The days of long shadows.

In Gardening, nature on November 8, 2011 at 5:41 pm

The last few days have been lovely here. Frosty mornings followed by bright sunny days. The sun is low in the sky making for long shadows. Driving into the sun at this time is a pain as the low lying sun does’nt get blocked out by the sun visor…a small price to pay for these lovely days. The nights are long now…darkness falling by 5.30. Waking this morning I was expecting another sunny morning but alas there was no frost so the day was cloudy and dull.

Hopefully the frost will return and we will once again have diamonds glistening in the grass…

and gossamer cobwebs to be admired.

The neighbours Cows still have lots of grass to eat in the fields. The mild wet weather we had through September and October ensured continuous growth.

In the garden plants like Lamium…

and Pulmonaria ensure there is still some colour. If the weather stays mild it will be an opportunity to make more plants by dividing these stalwarts of the garden.

Rheum palmatum gives a last splash of colour before retreating underground until next Spring. Here’s hoping for more frosty nights and long shadow days.

Strimming & Mulching @ Prospect Cottage.

In Gardening, sustainable living on March 25, 2011 at 10:04 am

We awoke to another beautiful sunny morning here in Arigna. The heat is really building in the polytunnels and everything in there has really taken off. Lots of pricking out and potting on to do. All the outdoor fruit bushes have leafed up and fruit buds will be following soon. We will have to be vigilant for frosts, even a sheet of newspaper held on with clothes pegs is enough to keep off the frost at this time of year.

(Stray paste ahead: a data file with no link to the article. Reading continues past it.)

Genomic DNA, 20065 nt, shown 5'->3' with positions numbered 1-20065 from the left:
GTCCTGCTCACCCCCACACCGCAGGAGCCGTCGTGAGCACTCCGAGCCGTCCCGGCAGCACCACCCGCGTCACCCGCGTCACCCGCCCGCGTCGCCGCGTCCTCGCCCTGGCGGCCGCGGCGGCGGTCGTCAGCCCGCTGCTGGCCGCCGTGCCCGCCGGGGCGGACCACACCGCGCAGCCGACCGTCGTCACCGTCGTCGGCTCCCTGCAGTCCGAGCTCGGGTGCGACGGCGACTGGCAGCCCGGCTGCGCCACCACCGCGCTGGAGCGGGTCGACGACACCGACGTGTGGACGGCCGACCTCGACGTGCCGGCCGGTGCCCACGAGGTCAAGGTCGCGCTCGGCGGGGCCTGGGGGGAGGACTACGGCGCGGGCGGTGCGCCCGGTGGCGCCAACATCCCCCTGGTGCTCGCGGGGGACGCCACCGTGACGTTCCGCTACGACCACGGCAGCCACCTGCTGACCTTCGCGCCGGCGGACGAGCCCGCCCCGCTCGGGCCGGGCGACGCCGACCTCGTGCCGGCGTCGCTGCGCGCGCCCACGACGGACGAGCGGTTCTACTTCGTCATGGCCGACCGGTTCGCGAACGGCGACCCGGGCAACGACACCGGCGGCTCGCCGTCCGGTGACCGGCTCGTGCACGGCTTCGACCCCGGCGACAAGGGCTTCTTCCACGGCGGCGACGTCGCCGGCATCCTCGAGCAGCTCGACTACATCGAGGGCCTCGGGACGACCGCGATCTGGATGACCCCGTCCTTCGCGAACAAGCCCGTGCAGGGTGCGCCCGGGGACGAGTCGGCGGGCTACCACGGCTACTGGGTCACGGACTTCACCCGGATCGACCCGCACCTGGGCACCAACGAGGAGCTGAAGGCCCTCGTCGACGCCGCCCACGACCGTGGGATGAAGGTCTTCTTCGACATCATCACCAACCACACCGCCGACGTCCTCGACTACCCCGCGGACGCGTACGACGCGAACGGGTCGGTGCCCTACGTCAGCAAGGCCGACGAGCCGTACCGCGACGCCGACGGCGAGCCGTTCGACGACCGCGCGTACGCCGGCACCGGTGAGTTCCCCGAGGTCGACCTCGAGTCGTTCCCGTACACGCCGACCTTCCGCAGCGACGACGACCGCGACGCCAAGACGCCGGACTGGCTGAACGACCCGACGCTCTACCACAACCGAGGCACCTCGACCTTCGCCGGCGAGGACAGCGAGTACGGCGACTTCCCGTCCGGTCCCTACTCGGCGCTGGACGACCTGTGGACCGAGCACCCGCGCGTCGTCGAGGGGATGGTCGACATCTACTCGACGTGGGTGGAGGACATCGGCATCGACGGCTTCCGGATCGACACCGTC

Strimming the rushes is another annual job to be done here. When we bought this place the rushes had’nt been cut for years and were about five feet tall. That first year our neighbour cut them with a tractor and mower, Andy now strims them once or twice a year and the difference is amazing. The rushes are’nt as strong growing and the cutting has given the grass a chance to come on. Three fields that were just full of rushes have now become fairly decent pasture.

So, what to do with all those rushes? They can be left in situ where they will rot down fairly quickly and provide some fertility. We collect them to use for mulch, particularly around the fruit trees and bushes. As you can see from the above pic above we have already started this years mulching. Now is a good time to mulch as the soil has warmed up and is still damp. Mulching conserves moisture, keeps down weeds and ultimately rots down thus improving soil structure and fertility. It also protects plants during the Winter reducing the effects of frost.